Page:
‘No Angel’ : Probably my least favourite if I had to choose one. I think the visuals definitely help to strengthen this song's message but as a stand alone audio, I get quite bored. What I do love, is that the visuals complicate the song. It made me feel as though I needed to dig deeper; as if I had missed something upon first listening. It's a simple song. Not much elevation in sound nor vocals, and I think that's intentional. It's one of those songs we may rarely see performed live, but maybe only then will I ever really be able to connect to the intended message of No Angel.
‘Partition’/ ‘Yonce’ : These tracks are two of the most daring on the whole album I'd say, yet they sound so familiar and are easy to digest. Well this is because we are used to over-sexualization in music, only this time, we hear it in the context of a highly complicated 'feminist' album. Beyoncé (Yoncé) gives her listeners a peek inside who we now will call, "Mrs. Carter" via her introduction to the song. Lyrics such as "Take all of me, I just want to be the girl you like" can't be analyzed as per normal given its presence in this self proclaimed album. I love that B has included these conventions amidst such independently confident music. It complexes what it means to be a woman, and doesn't attempt to define it in one way or another. It gives the agency back to whom it belongs, and encourages women to answer to themselves. This ultimately frees women of constantly having to define themselves and justify their actions under the limited microscope in which we're often scrutinized under. One thing is for damn sure though, Peaches can work the hell out of some booty shorts and a leotard.
‘Jealous’ : This is one of the few songs on the album where B’s soul really shines through. It feels raw, real, and angry. The visuals though, were not only angry, but we entered a world where B was, well B. She was at a party with friends, recognized on the street by a fan or two... Remember, we enter this video after Partition, a song clearly representative of an aspect of her relationship with Jay Z, which is confirmed by him actually being in the video. I could see that she was singing about being her. Someone who normally stays in, but feels neglected, and goes out to try to feel better. A very normal thing to do ("Im just human"). She has fun, but accepts the moment for what it is, a moment where she reacted out of anger, not her genuine self ("Sometimes I want to walk in your shoes, do the type of things that I'd never ever do"). She'd probably be much happier just sitting on the couch cuddling with him, but he wasn't there, so she went out to try and forget her sorrows. It wasn't the solution though, she just wanted to be in his arms, and so we see her embrace a silhouette like Jay Z figure by the end of the video. It's a seemingly light-hearted track, but packs much power when depicted in such an intentional way.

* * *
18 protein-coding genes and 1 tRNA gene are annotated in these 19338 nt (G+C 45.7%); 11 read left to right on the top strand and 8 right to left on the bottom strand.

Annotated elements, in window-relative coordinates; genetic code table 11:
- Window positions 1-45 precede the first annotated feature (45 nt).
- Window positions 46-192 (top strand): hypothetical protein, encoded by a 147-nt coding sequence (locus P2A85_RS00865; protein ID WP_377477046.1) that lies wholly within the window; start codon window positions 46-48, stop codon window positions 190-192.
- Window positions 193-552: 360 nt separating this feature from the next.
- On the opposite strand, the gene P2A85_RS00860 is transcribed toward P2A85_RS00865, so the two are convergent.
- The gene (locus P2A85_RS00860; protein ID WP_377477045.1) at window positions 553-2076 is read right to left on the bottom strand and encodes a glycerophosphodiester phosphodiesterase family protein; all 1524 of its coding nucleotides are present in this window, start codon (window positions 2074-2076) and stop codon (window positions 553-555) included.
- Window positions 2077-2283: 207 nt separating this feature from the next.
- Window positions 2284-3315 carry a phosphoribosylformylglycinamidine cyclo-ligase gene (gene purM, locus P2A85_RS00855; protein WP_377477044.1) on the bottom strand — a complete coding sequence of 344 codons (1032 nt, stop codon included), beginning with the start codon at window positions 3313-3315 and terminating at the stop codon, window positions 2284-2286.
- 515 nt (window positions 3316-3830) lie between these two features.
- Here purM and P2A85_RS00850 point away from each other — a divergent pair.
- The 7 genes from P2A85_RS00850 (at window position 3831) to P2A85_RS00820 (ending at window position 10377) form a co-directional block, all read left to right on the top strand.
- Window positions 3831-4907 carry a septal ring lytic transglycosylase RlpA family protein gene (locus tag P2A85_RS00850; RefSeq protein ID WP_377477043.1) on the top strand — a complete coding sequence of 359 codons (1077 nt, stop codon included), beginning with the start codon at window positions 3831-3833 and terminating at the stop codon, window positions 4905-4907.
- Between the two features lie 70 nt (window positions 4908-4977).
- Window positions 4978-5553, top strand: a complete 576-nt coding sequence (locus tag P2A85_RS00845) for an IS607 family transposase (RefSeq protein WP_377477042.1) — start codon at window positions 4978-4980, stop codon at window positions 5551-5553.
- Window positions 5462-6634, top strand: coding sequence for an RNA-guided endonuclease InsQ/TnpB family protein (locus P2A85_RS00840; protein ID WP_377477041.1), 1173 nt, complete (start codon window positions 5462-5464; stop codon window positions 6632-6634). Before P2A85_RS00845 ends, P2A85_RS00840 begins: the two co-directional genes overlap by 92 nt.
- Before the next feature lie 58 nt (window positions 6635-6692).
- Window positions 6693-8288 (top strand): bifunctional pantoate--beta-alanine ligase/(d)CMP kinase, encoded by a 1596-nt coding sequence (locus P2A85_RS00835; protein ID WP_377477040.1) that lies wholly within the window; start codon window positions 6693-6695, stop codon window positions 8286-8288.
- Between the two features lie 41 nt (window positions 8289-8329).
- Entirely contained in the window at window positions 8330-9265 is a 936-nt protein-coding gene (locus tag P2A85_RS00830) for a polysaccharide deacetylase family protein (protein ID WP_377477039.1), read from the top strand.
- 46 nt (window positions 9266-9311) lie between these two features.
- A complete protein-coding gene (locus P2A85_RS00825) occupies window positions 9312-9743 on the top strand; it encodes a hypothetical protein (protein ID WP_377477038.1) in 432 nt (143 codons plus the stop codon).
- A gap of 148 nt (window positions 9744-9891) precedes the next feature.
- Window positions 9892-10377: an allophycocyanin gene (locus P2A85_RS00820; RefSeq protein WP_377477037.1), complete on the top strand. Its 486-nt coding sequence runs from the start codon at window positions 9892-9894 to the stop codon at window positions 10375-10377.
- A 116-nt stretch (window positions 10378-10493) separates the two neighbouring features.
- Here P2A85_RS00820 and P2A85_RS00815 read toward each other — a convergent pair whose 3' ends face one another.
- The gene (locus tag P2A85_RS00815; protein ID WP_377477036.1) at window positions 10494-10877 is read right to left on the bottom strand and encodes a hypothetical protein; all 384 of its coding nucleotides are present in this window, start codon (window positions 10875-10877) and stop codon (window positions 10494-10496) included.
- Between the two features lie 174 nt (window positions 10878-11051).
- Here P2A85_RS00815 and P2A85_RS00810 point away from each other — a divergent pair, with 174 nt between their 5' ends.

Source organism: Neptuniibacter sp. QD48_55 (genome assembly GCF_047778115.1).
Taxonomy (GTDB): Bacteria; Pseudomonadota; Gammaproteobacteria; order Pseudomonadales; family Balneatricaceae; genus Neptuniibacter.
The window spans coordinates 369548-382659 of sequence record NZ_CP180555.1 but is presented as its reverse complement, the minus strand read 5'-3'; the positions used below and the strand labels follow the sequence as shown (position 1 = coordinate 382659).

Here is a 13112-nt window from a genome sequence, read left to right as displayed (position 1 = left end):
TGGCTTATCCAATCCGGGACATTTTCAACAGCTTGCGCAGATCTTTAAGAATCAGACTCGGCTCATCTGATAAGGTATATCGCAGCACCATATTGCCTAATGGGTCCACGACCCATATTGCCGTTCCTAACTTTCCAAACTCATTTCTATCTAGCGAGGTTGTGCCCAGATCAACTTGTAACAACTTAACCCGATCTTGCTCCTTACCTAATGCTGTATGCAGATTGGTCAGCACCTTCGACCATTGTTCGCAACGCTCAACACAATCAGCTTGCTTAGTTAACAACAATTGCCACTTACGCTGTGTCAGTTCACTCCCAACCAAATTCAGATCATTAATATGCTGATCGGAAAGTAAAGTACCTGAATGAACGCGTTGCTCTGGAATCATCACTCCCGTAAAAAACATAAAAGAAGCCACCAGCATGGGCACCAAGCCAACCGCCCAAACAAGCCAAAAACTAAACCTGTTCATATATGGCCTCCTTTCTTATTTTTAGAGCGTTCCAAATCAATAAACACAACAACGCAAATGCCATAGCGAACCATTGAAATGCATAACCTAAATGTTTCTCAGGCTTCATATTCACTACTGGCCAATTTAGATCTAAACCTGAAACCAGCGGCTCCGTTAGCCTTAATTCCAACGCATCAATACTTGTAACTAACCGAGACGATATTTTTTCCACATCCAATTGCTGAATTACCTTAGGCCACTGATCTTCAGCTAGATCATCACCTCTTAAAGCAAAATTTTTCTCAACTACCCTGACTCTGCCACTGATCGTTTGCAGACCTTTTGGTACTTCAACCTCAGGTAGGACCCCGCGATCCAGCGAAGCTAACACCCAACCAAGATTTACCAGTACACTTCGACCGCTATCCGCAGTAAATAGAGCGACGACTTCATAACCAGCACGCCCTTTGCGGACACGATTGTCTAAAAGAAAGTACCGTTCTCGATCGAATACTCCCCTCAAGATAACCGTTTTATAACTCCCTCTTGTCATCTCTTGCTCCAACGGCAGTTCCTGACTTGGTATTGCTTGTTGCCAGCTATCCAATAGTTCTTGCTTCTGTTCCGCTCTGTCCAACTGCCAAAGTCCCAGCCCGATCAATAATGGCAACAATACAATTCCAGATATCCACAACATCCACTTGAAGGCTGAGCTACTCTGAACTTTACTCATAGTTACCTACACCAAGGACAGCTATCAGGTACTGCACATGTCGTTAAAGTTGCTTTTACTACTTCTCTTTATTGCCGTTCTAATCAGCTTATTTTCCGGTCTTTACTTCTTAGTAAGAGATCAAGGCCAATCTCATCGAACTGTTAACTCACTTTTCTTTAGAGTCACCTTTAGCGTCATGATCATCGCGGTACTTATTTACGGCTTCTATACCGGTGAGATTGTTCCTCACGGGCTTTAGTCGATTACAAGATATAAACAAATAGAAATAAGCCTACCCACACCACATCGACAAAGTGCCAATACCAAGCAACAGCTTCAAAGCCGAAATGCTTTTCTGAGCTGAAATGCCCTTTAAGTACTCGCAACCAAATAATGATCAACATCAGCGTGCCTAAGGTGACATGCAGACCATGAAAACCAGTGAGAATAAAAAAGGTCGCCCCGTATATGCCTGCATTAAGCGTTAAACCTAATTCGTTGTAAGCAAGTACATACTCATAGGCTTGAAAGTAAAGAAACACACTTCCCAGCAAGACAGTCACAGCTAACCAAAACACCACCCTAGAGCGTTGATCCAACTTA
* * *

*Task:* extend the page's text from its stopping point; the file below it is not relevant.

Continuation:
'Flawless' / 'Bow Down' : The track that goes hardest on the album. This song is kind of a culmination of the album and where she's at in life. She loves herself, loves her life, and is respectful of those around her who has helped her along the way. It's her journey, and she'll do whatever the f*ck she wants because she only has to answer to herself and her spiritual guide. But as confident as she is in being a woman, she has acknowledged that sometimes, that means she still won't win in the end (via flashback intro & outro). So in order to do that, it requires resilience, selfishness, and a fierce drive. You have to recognize your greatness and not wait around for everyone else to see it, so sometimes, b*tches just need to bow. Of course, not literally, but you have to know your calling. She is taking onus of her destiny. I think the visuals of this song represent that to some degree.
'Superpower' : This track as well as the visuals felt the most experimental. I like the song, and I find myself replaying it quite frequently. It's oddly quelling despite the visuals, but of course, I believe this is intentional. The message of this song and accompanying visuals speak to me about growth, consciousness, and development over a prolonged period of time. I would imagine this video is saying: There are horrible things happening in this world, they try to break the spirits of youth and people who are different (underrepresented), but as long as we fix our eyes inward, on our community, uplift one another, and do what we were meant to do, the world will begin to revolve around us; around good deeds, over time. Quite a powerful message when paired next to 'Flawless.' It shows that the song ('Flawless') really isn't about being cocky, it's about self-worth. If you understand your purpose, and we all do so collectively, our fight will be a much more unified one, and ultimately more successful. There are so many little details that also communicate this idea of militarism and war. From the opening footage of the surveillance camera, to the end stand-off scene between her entourage and what is quite obviously meant to be military / police officers. This song in summary is saying, "on live the fight." B, am I right?
'Heaven' : If you don't know by now, this track was supposedly dedicated to the unborn child of B that was unfortunately miscarried. I can't say a whole lot because this is such a personal song and particular emotion, I lack the experience and empathy to share in this with her. However, I think the video itself was showcasing her losing a friend, the friend featured in her video, and one of her most infamous and loyal back-up dancers, Ashley Everett. I think B has ultimately dedicated this track to those who have lost someone dear, which is quite beautiful. It is often one of the songs I'll skip on the album, but I would sure be marveled by this song live, the vocals are quite melodic and her voice really shines in these moments.
Even as I recount each song, I automatically have the visual from each respective video in my head. I love that the album was released this way, not only because I study the art of video, but because I automatically knew the exact message B wanted to communicate in each tune. That was her goal, and I find it widely successful. I am not a stan, I am not a worshipper, but I respect her as an artist and I am here for witnessing her development. I love this journey she has set out on, and she seems so entirely open to change and growth. From her documentary 'Life is But a Dream, to 'Beyoncé', she has channeled so much transparency with such deliberate timing. That's why I like her, and that's why I'll cherish this grown woman album.